The stock market has been increasingly volatile in recent weeks, and the moves to the downside have gotten steeper as worries about the coronavirus and other market disruptions have gotten worse. On Monday, many investors were surprised to learn just minutes after the market's normal 9:30 a.m. EDT open that trading would be halted temporarily. That in itself caused some consternation, especially among those who were looking to make stock trades based on the weekend's events.

As surprising as they were to some, the rules governing the trading curbs that happened early on March 9 have been in place for years. Although it's the first time a stock market halt has occurred since the 2008 market meltdown, these provisions -- also known as "circuit breakers" -- are intended to keep violent market movements as orderly as possible.

Red stop sign against a blue sky with clouds.

Image source: Getty Images.

What are the circuit breaker rules?

Circuit breakers were first established following the 1987 stock market crash. The motivation came from efforts to try to stop computer-driven program trading, which many argued made the 1987 crash more extreme than it otherwise would've been.

Exact rules governing circuit breakers have changed over the years. At first, the levels at which various pauses would occur were tied to movements in the Dow Jones Industrial Average (^DJI -0.51%), with moves of a certain number of points triggering halts in trading of various lengths.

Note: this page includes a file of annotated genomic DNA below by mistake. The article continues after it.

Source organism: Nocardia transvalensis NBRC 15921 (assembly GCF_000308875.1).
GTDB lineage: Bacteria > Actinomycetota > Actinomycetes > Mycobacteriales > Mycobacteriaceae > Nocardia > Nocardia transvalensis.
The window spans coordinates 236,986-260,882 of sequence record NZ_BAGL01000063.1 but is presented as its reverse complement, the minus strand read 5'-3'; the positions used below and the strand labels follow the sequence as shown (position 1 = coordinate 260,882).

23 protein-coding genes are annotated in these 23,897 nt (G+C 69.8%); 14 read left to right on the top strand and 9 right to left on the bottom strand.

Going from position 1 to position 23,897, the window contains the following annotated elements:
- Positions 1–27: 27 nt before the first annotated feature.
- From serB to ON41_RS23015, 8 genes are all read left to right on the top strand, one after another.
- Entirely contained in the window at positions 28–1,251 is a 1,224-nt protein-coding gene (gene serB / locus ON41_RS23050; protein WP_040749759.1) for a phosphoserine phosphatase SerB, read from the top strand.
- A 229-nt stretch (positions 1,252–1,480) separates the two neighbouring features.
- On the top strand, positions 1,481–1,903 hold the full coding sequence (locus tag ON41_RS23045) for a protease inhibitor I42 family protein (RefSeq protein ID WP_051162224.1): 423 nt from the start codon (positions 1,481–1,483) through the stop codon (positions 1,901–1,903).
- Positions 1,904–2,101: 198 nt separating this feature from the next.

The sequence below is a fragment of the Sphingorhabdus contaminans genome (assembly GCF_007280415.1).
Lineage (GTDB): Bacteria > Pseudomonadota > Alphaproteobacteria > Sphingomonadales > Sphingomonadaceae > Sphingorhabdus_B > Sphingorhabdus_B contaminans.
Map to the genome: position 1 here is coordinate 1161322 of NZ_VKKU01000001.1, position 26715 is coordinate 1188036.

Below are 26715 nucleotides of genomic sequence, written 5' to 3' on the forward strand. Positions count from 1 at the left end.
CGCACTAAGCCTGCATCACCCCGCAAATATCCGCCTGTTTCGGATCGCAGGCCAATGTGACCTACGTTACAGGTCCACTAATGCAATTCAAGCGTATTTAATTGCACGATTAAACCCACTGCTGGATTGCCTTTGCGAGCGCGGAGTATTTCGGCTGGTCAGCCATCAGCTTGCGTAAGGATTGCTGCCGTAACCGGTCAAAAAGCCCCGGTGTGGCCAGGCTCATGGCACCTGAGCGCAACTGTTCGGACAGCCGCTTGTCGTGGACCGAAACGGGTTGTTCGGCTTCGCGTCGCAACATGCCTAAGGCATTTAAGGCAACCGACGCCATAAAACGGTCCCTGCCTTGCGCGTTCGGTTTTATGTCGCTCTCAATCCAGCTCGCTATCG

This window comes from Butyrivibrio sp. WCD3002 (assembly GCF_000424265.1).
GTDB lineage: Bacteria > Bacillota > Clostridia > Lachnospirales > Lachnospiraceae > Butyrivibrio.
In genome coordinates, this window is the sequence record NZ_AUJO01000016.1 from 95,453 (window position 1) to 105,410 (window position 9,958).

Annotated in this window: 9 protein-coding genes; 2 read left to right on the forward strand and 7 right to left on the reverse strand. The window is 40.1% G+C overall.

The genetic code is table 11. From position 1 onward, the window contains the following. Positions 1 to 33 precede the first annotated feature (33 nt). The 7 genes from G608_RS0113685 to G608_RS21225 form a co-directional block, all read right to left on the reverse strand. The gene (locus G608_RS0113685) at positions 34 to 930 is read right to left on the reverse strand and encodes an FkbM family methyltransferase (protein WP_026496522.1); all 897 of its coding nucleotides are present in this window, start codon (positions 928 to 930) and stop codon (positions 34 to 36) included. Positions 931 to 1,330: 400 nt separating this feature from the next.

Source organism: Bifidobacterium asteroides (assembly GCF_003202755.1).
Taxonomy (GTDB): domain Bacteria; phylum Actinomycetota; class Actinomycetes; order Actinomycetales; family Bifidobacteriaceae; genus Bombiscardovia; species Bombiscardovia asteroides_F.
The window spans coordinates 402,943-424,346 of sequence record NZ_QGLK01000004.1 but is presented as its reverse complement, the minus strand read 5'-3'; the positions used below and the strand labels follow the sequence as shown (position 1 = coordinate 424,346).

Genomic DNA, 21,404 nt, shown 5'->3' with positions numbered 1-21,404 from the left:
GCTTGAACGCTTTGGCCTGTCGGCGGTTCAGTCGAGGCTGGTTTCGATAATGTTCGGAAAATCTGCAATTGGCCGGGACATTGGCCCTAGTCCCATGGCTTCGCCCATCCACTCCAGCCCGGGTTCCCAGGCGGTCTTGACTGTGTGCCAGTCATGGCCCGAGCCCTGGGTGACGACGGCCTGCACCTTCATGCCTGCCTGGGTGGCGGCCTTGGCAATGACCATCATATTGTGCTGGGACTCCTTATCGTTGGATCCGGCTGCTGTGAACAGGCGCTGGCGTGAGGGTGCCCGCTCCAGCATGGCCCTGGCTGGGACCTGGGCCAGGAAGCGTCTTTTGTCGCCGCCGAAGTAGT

The current version of the circuit breaker rules are included in the U.S. Securities and Exchange Commission's Rule 80B, which took effect in 2013. They include the following:

  • If the S&P 500 (^GSPC -0.27%) falls 7% from where it started the day, then trading stops for 15 minutes, unless the move occurs after 3:25 p.m. EDT.
  • If the S&P keeps moving lower to a level 13% below where it started the day, then another 15 minute trading halt gets triggered. Again, though, no such halt is imposed if the move comes after 3:25 p.m. EDT.
  • If the S&P falls further to hit a level 20% below its starting point for the day, then trading halts for the remainder of the day.

Because the S&P fell 7% in just a few minutes following the market open on Monday morning, the first-level circuit breakers took effect.

Various other markets have different sorts of circuit breakers. In the futures markets, trading halts occur when prices move a certain percentage in either direction from their previous-day settlement price. For instance, on Sunday evening, stock index futures halted trading once they dropped 5% from where they closed the previous Friday. Similar measures apply to individual stocks, providing for brief five-minute pauses when a stock's price moves 5% to 10% within a short window of time.

Do circuit breakers work?

The idea behind circuit breakers is to give investors some time to consider their strategy in the wake of a rapidly falling market. In a best-case scenario, traders take the time during the trading stoppage to consider whether the drop has been overblown and look for opportunities to stop or reverse the decline. That's what happened immediately after the trading halt on the morning of March 9, as the S&P 500 trimmed its losses to less than 6% just minutes after trading resumed.

However, there's no guarantee that circuit breakers will actually do anything other than delay the inevitable. Critics of trading halts argue that anything that stops free markets from letting prices adjust to reflect new information and investor supply and demand is more of a liability than an asset.

Like them or hate them, circuit breakers are in place, and they'll stop the stock market from trading when they're triggered. Anticipating when trading halts could occur can be vital if you want to take maximum advantage of declining share prices to buy top stocks when markets plunge.